In his voice-over narration of Double Indemnity, insurance salesman Walter Neff tells his story in retrospect and ruefully wonders, “How could I have known that murder could sometimes smell like honeysuckle?” The new suspense series Dare Me (now available on Netflix Canada) is likewise recounted by cheerleader and college hopeful Addy (Herizen Guardiola of The Get Down). “There’s something dangerous about the boredom of teenage girls,” she promises in the first episode.
Based on Megan Abbott’s 2012 novel, Dare Me is set in the world of competitive high-school cheerleading. Abbott herself is also the series’ executive producer, co-creator and co-showrunner along with Gina Fattore. In addition to being a best-selling novelist (most recently with the psychological thriller Give Me Your Hand), Abbott previously worked as a writer and story editor on The Deuce and is an expert on the hardboiled fiction of James M. Cain, Chester Himes and Raymond Chandler (literally: she has a PhD in noir literature).
Abbott has written about hysteria and contagion, and about power dynamics in the gymnastics community and among research scientists. So why cheerleaders?
“It was something I knew very little about and was very different when I was in high school in the late ’80s,” she explains from her home in Queens. “I became interested in how acrobatic and gymnastic it had gotten and fascinated by how the young women who talk about the stunts and the risk and their injuries. They were so proud of them!” She visited news groups and message boards where young women swapped photos of scars, wounds, sometimes even X-rays. “It seemed so audacious and awesome.” (“Pressure is how diamonds get made,” is one Dare Me character’s appraising mantra.)
“It’s also this metaphor for how the culture treats teenage girls and young women in general,” she continues. “And that slowly is being torn down from within – that the cheerleader who has this perfect mask of all-American girlhood could be really the badass of them all.”
Accordingly, the show shoots cheer routines in a variety of ways to convey that athleticism and acrobatic brutality, from aerial shots of bodies abstracted into geometric shapes (inspiration: Busby Berkeley) to images shot a hair’s breadth from the tangled limbs in vertiginous pyramids. “We wanted to get inside stunts and get a sense of the height, of what it feels like to be on the bottom or the top.” Ambition, loyalty and betrayal become interesting themes to explore inside a sport that depends on complete trust to accomplish its physics-defying squad goals.
The series also happens to be “on mat” following the streamer’s reality show phenomenon Cheer. “It’s the perfect timing, in this weird way,” she says. “With the female swagger and rage bubbling up in the culture.”
Dare Me follows Addy, the observant lieutenant to charismatic head cheerleader Beth, “though in some ways Addy is a very unreliable narrator – complicated and strange,” Abbott warns. Australian Marlo Kelly (in a breakout role) was cast as the flinty best friend because she could be “more than the mean girl. Someone with gravitas you could imagine a cult of personality around.” So is the interloper and rival for Addy’s affections: their fierce and magnetic new coach Colette (Willa Fitzgerald) – a “cold, beautiful and demanding” mentor that Abbott likens to a Hitchcock blonde (and indeed, a later episode contains a coiled coif framed as a wink to Vertigo).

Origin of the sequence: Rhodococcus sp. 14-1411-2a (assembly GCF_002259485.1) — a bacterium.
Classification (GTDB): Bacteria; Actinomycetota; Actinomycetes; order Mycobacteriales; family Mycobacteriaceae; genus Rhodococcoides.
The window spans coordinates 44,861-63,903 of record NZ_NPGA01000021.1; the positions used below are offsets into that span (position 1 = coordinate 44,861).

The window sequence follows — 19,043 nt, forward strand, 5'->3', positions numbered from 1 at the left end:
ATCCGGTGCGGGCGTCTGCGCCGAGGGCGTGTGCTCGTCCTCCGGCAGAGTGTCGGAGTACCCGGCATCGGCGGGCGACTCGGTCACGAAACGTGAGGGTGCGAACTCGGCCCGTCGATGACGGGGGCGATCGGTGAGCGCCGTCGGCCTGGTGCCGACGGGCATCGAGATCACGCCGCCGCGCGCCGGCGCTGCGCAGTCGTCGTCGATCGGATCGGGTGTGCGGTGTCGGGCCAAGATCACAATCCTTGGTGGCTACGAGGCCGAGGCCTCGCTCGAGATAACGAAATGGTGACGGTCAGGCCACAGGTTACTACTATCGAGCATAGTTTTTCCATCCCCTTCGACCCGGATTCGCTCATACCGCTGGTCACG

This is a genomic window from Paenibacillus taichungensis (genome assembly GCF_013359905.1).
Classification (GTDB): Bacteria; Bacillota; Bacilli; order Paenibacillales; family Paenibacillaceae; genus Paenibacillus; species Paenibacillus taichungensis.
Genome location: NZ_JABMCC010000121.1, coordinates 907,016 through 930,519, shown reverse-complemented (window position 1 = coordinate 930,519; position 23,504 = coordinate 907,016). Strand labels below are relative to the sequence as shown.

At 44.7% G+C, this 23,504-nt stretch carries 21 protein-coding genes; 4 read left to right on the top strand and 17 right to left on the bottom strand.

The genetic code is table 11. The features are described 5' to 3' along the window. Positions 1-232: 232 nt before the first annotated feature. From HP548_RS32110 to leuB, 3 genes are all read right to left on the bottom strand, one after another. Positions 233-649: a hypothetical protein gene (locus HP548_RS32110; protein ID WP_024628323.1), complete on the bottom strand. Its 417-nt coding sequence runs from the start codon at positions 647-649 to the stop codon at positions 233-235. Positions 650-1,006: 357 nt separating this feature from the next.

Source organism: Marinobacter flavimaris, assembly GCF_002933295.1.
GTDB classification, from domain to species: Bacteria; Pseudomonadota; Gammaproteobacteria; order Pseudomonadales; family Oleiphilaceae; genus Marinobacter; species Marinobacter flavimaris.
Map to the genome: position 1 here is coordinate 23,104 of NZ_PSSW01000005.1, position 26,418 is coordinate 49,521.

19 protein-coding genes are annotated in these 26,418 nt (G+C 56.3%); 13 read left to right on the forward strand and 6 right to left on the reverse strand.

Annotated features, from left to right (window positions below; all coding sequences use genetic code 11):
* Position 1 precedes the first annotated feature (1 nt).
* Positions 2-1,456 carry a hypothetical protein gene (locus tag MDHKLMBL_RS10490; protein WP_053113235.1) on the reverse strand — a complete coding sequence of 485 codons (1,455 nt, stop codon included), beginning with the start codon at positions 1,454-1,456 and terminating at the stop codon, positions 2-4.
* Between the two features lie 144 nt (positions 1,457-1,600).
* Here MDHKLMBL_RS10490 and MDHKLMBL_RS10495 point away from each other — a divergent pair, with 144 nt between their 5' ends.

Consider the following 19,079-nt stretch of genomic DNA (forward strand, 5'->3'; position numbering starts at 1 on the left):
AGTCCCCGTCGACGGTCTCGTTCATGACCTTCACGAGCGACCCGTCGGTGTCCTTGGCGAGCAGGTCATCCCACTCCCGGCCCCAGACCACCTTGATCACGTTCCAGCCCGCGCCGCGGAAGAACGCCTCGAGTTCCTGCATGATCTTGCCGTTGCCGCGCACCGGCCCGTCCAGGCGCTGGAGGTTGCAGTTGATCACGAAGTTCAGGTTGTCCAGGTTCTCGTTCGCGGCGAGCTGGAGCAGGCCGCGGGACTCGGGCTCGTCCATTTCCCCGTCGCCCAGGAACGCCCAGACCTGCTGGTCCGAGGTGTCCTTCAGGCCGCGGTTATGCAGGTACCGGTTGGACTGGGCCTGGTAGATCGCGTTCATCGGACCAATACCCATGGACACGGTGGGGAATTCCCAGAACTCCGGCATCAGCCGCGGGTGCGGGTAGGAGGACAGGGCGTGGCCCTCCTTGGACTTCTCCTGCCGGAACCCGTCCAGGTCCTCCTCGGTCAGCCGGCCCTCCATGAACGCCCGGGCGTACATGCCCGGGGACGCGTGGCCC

It’s also that rare show that centres, and takes seriously, female friendship – let alone teenage female friendship. Abbott cites the relationship between Angela and Rayanne in My So-Called Life as a model for the kind of intensity she wanted to explore. “It’s something many young women go through and a critical developmental moment for so many.”
This ruptured friendship, however, goes beyond the angst of coming-of-age stories and becomes a languid crime story filled with dread. “We wanted to do something with a rawness and deep emotionality, and dark.” As it stealthily veers into mystery, Abbott says she and Fattore looked to how David Lynch riffs on noir, “and the way that he, especially in Twin Peaks, believes that the show should feel how the world feels to the characters. So we sort of see the world as they experience it.” One scene, for example, quietly hovers in the night outside the illuminated kitchen window of a bungalow, emanating the private ennui of Edward Hopper.
The show’s distinctive painterly qualities, a Rust Belt eerieness, are thanks to Emmy-winning production designer Michael Bricker (Russian Doll) and director of photography Dagmar Weaver-Madsen– with an assist from Canada. Dare Me was filmed around Toronto and Hamilton last summer, with locations doubling as the Midwest chosen to evoke the faded, slightly seedy grandeur of a post-war industrial boom town (watch for skyline views from atop the Westin Harbour Castle, Monarch Park Stadium, Handy Market parking lots and Lakeshore’s Dairy Cream).
“Early on, back in the days of Pinterest,” Abbott recalls, “I had started collecting images, like The Virgin Suicides, William Eggleston, Saul Leiter.” In particular, she mentions that the first page of the pilot script references the photographic tableaux of artist Gregory Crewdson. “His pieces show the suburbs as pretty dramatic places filled with feeling,” Abbott explains. “Haunted, tragic, sad and beautiful – and big.”
Dare Me is available to stream now on Netflix
Plan your screen time with the weekly What to Watch newsletter, with film, TV and streaming reviews and more. Sign up today.